That's why 80 percent of the money donated by PACs to federal candidates go to people who are already in office. They are, after all, the people who can vote in Congress. What's more, they also usually win reelection -- 90 percent of the time or better. Some PACs are actually prohibited from contributing to non-incumbents for these reasons.
Once the Democrats win a house of Congress then the money will shift more in their favor in the following election.
Harold Meyerson of the Washington Post speculates on the legislative priorities should the Democrats win control of the US House or Senate.
In the House, the Democrats have made clear that there's a first tier of legislation they mean to bring to a vote almost immediately after the new Congress convenes. It includes raising the minimum wage, repealing the Medicare legislation that forbids the government from negotiating with drug companies for lower prices, replenishing student loan programs, funding stem cell research and implementing those recommendations of the Sept. 11 commission that have thus far languished.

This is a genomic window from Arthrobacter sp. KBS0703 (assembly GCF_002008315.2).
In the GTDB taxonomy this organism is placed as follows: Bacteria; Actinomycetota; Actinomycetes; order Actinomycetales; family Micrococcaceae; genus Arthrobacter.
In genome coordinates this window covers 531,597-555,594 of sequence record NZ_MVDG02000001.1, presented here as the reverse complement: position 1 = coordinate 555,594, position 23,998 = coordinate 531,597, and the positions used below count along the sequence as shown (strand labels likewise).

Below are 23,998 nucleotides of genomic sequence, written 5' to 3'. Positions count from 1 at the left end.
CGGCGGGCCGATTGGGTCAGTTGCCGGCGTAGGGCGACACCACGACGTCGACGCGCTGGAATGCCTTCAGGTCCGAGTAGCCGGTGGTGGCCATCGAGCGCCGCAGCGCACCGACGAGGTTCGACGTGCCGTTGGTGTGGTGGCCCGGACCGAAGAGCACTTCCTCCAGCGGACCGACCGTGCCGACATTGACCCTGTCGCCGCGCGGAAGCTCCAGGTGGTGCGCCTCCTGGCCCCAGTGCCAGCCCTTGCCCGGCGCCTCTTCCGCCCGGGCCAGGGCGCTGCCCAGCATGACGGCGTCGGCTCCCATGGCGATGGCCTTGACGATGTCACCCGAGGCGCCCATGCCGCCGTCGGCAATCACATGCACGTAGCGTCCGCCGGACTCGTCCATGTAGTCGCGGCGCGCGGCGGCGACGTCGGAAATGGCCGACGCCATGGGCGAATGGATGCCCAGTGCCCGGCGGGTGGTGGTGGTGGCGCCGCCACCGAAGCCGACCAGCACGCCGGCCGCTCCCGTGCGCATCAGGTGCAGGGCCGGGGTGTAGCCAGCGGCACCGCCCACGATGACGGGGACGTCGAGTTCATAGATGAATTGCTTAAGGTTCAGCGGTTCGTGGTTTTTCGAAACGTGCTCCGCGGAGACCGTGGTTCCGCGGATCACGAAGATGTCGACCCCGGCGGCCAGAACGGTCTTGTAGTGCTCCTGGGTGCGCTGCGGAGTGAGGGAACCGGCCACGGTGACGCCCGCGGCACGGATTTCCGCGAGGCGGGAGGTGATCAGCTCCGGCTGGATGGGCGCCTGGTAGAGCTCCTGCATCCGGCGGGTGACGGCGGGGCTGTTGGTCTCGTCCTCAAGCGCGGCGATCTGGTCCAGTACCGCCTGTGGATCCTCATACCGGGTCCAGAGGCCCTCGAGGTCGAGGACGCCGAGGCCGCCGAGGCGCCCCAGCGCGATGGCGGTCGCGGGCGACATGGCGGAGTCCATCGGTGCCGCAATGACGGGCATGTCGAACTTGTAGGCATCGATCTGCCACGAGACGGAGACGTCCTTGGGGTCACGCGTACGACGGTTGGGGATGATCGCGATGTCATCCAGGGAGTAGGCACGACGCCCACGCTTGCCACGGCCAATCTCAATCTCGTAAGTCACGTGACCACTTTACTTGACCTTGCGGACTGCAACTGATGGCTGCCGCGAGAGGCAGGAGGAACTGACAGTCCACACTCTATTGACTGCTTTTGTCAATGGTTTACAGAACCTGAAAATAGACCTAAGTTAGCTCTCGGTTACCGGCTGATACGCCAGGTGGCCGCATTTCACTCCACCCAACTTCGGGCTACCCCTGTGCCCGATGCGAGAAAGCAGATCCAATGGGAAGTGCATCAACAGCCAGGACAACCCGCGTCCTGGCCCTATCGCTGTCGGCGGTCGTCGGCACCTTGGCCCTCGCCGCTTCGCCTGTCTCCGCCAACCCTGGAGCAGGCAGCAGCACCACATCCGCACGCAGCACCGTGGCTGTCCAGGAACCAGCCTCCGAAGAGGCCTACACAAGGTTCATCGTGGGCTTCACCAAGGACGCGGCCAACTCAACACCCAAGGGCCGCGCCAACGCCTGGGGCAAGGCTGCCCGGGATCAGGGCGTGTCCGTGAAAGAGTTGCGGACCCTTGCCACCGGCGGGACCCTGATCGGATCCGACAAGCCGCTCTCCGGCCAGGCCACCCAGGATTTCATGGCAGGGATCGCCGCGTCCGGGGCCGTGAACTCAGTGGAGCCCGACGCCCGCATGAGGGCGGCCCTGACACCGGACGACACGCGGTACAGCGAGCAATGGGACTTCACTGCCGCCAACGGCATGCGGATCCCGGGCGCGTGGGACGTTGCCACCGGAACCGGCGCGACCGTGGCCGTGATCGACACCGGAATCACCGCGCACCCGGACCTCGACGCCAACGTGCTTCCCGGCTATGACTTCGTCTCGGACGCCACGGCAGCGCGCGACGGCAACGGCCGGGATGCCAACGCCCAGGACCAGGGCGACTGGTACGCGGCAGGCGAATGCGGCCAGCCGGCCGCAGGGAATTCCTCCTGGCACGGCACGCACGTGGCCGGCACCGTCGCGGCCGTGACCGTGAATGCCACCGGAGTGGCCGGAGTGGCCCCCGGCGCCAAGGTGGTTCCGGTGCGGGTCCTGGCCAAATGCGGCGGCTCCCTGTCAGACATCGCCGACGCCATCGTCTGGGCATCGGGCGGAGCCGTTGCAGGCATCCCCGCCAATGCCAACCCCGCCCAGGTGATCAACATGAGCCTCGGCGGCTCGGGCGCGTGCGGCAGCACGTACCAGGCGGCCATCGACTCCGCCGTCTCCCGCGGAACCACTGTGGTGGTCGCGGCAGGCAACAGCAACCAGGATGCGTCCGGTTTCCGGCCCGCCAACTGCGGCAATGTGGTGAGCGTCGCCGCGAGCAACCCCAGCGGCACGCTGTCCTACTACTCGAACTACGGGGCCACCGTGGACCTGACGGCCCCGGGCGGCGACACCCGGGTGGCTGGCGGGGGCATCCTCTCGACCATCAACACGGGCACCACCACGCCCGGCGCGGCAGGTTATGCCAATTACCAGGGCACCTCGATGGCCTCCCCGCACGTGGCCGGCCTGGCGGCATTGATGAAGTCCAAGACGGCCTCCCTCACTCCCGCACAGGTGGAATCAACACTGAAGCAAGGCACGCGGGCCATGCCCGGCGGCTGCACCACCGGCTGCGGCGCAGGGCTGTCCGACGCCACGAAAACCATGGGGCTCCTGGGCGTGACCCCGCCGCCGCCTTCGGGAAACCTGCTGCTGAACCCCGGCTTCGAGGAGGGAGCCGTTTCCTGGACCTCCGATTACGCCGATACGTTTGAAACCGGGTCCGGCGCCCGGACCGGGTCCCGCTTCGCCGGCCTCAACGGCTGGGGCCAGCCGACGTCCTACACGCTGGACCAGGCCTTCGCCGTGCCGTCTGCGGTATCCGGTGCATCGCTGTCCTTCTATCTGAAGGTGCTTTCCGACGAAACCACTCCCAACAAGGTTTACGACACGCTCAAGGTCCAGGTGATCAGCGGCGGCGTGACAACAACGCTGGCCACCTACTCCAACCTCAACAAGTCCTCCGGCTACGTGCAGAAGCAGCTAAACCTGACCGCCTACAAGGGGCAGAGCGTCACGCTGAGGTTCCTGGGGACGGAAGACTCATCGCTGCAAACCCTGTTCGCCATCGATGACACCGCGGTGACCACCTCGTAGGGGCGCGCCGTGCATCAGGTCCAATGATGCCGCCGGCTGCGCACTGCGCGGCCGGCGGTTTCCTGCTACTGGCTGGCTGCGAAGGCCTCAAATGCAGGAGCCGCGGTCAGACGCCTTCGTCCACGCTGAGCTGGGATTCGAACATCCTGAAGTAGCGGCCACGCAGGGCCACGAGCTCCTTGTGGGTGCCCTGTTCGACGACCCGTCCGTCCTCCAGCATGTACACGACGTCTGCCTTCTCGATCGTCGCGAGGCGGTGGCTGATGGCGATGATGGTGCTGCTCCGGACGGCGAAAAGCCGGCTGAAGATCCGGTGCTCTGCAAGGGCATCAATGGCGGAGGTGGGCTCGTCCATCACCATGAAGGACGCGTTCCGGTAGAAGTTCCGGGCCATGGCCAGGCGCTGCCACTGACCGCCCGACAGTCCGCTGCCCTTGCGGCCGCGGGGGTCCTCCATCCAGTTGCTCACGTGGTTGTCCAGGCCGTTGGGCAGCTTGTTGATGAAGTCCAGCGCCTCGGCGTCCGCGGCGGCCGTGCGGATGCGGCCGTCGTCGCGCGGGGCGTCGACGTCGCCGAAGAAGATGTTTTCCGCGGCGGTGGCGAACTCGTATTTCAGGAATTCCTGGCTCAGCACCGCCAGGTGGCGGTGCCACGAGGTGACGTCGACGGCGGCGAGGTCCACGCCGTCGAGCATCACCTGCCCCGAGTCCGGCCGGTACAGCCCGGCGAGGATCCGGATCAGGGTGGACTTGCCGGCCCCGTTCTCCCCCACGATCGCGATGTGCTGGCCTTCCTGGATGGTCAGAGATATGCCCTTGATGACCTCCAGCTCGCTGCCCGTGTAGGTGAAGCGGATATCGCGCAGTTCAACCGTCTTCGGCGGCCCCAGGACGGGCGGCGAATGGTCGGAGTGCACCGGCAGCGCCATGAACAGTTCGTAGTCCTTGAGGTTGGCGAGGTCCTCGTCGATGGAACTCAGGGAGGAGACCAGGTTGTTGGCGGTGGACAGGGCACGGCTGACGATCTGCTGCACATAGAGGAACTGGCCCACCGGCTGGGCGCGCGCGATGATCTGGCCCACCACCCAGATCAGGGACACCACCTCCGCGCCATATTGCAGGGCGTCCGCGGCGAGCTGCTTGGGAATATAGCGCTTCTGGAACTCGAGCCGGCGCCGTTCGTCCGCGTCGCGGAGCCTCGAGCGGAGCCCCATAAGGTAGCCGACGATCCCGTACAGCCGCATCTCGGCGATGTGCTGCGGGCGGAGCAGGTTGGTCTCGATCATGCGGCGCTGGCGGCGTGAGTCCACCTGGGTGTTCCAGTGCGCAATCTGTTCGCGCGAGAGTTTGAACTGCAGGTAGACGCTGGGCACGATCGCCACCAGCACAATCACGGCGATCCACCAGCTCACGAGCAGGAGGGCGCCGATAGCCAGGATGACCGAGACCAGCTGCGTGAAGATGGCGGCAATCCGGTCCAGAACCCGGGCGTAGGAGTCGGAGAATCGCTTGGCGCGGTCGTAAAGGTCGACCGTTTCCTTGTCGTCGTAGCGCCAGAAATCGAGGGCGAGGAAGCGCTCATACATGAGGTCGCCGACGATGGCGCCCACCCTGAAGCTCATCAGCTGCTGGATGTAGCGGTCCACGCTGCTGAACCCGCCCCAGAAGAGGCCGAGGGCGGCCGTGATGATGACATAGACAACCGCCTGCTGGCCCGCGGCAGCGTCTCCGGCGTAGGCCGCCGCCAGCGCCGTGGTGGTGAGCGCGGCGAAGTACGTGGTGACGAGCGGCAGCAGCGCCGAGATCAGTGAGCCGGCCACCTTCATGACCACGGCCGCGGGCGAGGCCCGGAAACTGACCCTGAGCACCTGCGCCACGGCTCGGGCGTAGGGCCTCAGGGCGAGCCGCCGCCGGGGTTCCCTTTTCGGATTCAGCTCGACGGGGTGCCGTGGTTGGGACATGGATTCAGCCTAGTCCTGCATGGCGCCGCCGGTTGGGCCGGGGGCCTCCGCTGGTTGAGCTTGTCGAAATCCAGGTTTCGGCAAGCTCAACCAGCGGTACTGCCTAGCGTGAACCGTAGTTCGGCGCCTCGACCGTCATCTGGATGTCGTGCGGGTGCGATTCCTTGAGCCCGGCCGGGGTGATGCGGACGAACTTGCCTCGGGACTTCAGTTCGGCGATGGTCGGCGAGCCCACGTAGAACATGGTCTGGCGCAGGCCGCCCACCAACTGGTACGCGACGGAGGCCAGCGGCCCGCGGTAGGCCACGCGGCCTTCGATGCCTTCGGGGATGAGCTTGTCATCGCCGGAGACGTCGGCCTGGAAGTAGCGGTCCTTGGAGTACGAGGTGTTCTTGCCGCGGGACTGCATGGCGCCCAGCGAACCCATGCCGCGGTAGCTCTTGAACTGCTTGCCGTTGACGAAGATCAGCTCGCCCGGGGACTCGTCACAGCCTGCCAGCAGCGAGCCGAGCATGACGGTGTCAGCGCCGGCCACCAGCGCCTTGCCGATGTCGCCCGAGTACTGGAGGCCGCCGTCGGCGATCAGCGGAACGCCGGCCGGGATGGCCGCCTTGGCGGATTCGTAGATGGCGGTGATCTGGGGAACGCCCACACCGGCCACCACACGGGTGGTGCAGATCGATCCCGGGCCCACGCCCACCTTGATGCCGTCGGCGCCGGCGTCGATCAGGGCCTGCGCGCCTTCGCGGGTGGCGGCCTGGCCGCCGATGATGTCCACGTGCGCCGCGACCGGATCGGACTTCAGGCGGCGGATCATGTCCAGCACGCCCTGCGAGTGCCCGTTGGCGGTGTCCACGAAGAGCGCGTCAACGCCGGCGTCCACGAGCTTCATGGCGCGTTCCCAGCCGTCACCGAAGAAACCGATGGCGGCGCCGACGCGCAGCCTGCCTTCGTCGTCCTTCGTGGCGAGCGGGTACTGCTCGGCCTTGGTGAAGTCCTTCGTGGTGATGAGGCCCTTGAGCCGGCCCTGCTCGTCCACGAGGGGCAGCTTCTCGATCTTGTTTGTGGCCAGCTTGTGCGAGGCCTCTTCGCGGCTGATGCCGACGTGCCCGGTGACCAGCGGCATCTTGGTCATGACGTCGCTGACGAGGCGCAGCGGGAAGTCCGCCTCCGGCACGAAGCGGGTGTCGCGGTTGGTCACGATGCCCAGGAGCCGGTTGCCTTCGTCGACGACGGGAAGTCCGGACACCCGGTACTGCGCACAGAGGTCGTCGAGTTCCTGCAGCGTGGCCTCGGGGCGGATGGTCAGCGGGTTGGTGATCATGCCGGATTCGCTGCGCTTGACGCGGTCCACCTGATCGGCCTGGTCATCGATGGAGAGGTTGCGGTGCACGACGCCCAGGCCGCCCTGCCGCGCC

Drug price controls would reduce the incentives and therefore the funding for new drug development. An increase in the minimum wage would reduce the illegal immigrant influx and also probably reduce the crime rate by pulling more black men into the labor market.
There's a limit on what a Democratic Congress could do on the spending side. The deficit is already too large and will likely grow in the next two years regardless of which party controls either house of Congress.